Last_Dance

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Re: Not picking dear friend as witness - should I explain?
« Reply #3 on: February 13, 2014, 08:30:32 AM »
I forgot to clarify: our witnesses are pretty much like the Best Man and Maid of Honour, with the difference that they also sign the marriage license.
By signing that, they testify that the marriage cerimony was real and valid: you need them whether you get married in church or at the city hall. I don't know if any witnesses were ever called in to actually testify before a court in case the marriage has to be annulled or is contested in some way, but I think it might happen...
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TootsNYC

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In my experience, even in America, the best man and maid of honor *do* sign the marriage license; they almost always *are* the official witnesses; it's one of the roles they play. The times where any other person signs the license is most often when there aren't a best man/maid of honor. (Sure someone might change that, they totally can, but it would be unusual.)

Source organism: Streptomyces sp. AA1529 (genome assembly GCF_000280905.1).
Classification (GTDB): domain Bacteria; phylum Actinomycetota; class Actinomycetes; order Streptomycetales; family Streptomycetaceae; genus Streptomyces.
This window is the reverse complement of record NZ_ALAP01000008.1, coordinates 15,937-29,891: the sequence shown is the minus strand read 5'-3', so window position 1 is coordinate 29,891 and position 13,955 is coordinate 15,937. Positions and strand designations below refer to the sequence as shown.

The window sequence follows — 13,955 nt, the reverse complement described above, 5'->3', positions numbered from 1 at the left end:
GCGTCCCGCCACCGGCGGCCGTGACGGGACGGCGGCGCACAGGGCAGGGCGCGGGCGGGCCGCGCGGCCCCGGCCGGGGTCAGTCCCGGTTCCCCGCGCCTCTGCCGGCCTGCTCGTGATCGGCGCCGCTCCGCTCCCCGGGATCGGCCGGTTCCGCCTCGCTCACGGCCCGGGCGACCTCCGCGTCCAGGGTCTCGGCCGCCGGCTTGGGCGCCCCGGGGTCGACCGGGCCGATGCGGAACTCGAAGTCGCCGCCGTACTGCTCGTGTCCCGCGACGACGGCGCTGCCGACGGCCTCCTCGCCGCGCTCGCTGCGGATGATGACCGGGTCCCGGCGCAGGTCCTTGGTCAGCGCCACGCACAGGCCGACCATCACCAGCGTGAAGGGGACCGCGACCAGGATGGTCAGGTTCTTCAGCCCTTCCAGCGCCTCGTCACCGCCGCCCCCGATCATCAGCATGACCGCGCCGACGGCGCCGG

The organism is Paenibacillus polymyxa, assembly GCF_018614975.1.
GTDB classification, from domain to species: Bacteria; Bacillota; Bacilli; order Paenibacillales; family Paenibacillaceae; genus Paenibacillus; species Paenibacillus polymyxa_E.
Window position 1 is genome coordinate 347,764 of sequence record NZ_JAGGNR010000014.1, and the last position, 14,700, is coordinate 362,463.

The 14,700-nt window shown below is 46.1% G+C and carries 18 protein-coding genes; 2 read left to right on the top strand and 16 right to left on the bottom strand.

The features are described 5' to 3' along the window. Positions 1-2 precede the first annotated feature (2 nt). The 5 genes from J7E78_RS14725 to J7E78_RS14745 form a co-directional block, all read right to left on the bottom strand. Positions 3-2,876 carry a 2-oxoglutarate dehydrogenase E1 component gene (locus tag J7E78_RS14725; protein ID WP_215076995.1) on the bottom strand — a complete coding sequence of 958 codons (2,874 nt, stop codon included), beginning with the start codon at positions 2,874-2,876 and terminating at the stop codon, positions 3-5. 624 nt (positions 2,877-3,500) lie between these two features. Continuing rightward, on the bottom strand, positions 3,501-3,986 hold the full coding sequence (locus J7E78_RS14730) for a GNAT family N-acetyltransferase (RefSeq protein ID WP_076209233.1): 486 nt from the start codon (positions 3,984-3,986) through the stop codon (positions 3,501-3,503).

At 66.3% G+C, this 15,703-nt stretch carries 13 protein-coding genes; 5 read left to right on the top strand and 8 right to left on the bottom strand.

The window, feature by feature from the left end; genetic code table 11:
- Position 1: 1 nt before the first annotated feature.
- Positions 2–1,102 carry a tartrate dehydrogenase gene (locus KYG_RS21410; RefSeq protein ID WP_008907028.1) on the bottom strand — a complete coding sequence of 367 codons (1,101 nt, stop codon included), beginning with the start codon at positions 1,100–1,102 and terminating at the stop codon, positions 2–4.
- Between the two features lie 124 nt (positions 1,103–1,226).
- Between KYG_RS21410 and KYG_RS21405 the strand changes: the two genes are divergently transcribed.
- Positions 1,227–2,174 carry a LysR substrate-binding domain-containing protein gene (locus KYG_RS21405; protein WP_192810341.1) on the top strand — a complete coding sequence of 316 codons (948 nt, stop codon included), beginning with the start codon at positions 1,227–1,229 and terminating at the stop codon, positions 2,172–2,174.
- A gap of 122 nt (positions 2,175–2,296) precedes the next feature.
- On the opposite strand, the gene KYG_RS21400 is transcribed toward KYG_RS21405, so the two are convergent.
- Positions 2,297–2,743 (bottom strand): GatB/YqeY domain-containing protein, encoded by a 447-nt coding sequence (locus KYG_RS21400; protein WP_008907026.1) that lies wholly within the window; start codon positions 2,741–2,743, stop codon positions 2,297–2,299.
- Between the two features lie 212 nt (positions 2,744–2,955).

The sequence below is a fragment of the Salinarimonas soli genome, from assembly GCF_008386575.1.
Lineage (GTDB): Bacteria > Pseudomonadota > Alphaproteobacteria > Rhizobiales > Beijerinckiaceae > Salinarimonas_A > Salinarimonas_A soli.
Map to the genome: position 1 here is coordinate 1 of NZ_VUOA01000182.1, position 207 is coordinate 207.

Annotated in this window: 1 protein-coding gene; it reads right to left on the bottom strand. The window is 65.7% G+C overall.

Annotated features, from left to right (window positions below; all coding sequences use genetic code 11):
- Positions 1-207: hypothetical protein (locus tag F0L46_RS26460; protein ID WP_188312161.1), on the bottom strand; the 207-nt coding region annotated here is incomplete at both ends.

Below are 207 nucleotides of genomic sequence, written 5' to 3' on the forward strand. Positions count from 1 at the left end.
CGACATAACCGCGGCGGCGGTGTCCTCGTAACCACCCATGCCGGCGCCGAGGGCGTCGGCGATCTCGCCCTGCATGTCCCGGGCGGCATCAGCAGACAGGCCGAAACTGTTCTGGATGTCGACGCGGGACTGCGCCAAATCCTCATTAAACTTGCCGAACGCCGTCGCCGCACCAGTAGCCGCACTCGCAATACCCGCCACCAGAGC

I don't know why this friend from another continent would expect to -be- the witness, or a bridesmaid, or any other role remotely similar; sure, you're close now, but I'd think she'd assume that the people you've known longer, and who live close to you, would fulfill that role.

I wouldn't even bring it up. I think it's a total nonissue.

And I *really* wouldn't ever say, "I thought about asking you to do this honor but decided not to." That's kind of a slap in the face. "I almost got you a gift but didn't" kind of thing.

lowspark

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In my experience, even in America, the best man and maid of honor *do* sign the marriage license; they almost always *are* the official witnesses; it's one of the roles they play. The times where any other person signs the license is most often when there aren't a best man/maid of honor. (Sure someone might change that, they totally can, but it would be unusual.)
 
I don't know why this friend from another continent would expect to -be- the witness, or a bridesmaid, or any other role remotely similar; sure, you're close now, but I'd think she'd assume that the people you've known longer, and who live close to you, would fulfill that role.

I wouldn't even bring it up. I think it's a total nonissue.

And I *really* wouldn't ever say, "I thought about asking you to do this honor but decided not to." That's kind of a slap in the face. "I almost got you a gift but didn't" kind of thing.

This. Especially the bolded. Don't bring it up.